Rental Costs, Buying Costs, and Rent vs. Buy
What’s better, renting or buying? If you look at pure numbers, it appears that over the past 5 or 6 years, renters have seen their costs go up while homeowners’ costs went down.
What caused this? Let’s take a look.
Home values fell precipitously since 2007. Those who bought real estate during the period just prior to that time saw their home values plummet.
A wave of foreclosed homes hit the market and homeowners suddenly became renters by the millions.
Soon after 2007, as more and more renters hit the market, rents began to increase.
Today, the housing market is stabilizing. As more homes are sold, renters have fewer places to live. A reduced inventory of homes to lease means rent goes up. That’s what we’re experiencing today.
Renting Costs Compared to Buying
One trend economists follow is called “severe housing costs.” Severe housing costs is a number that compares housing costs and income. A recent report issued by the Center for Housing Policy shows that renters are experiencing a greater housing cost burden compared to those who own.
When housing costs rise by a specific amount compared to household income, these costs fall into the severe housing cost burden category.
The expense driver in this equation is the rent charged each month. As rents rise, housing costs increase. At the same time, when income decreases, the impact of higher rents is more severe. How much so?
The Center for Housing Policy report showed that from the years 2008 to 2011, the most recent period where date was available, renters experienced a 5.9 percent increase in housing costs while owners saw their housing costs fall by 3.2 percent, primarily due to a combination of low home prices and low mortgage rates.
Owners who buy and finance homes today can find their overall housing costs lower than renting while at the same time enjoying an increase in homeowner equity that renters simply don’t have. If a renter can buy, now’s a good time.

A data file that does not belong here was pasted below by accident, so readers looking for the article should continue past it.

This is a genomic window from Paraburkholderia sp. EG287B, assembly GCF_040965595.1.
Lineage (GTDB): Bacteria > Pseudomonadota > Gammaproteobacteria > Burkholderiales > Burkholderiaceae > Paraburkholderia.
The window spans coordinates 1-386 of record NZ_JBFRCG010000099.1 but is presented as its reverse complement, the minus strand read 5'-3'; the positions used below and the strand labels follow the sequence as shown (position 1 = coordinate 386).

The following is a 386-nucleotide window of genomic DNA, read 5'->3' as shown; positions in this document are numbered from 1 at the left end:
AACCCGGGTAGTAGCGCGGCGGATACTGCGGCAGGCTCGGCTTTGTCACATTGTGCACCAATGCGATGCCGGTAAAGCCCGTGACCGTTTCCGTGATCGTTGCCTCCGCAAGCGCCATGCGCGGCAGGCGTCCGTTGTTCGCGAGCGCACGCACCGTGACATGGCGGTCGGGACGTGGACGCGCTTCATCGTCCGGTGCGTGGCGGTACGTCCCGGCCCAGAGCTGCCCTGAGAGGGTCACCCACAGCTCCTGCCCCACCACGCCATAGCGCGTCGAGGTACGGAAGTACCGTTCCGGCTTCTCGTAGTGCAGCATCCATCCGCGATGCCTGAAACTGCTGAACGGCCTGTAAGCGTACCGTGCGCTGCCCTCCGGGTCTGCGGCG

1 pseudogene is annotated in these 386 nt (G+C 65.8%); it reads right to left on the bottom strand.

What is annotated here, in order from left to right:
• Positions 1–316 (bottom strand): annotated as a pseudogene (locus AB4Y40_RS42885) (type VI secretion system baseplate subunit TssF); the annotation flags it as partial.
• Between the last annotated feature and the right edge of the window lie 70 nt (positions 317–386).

Rent vs Buy
Mortgage rates hit historic lows earlier this year but took an unprecedented jump in June, rising more than a full percentage point in a mere week to a level not seen in two years. That kicked a lot of people out of the home buying market who found they could no longer qualify.
So if mortgage rates are a prime factor in owner’s housing costs, will owning still be better than renting?
It might. Higher mortgage rates mean higher payments but let’s step back a second and look at the recent mortgage rate hike. Rates went from the mid three percent range on a 30 year mortgage to the mid four percent range. What were they say three years ago? Four?
In July 2010, the 30 year fixed rate was at 4.56 percent and in 2009, the rate hit 5.22, according to Freddie Mac’s weekly rate survey.
So yes, rates took a big leap from but are still lower than in recent years.
As home prices gradually increase and interest rates make a gradual climb, fewer people will be eligible to qualify for financing. This puts a strain on the rental market and increasing rates further.
Homeowners who buy now will lock in their housing costs with a fixed rate mortgage while renters have no such advantage. You can’t lock in a rental rate other than in the term of a lease agreement.
There’s no doubt that interest rates will ultimately move higher. The only question is when and how high but at each rate increase, both future owners and renters will see their housing costs increase.
Yet the advantage is with the owner, as home equity will offset rising housing costs. Renters don’t have that advantage.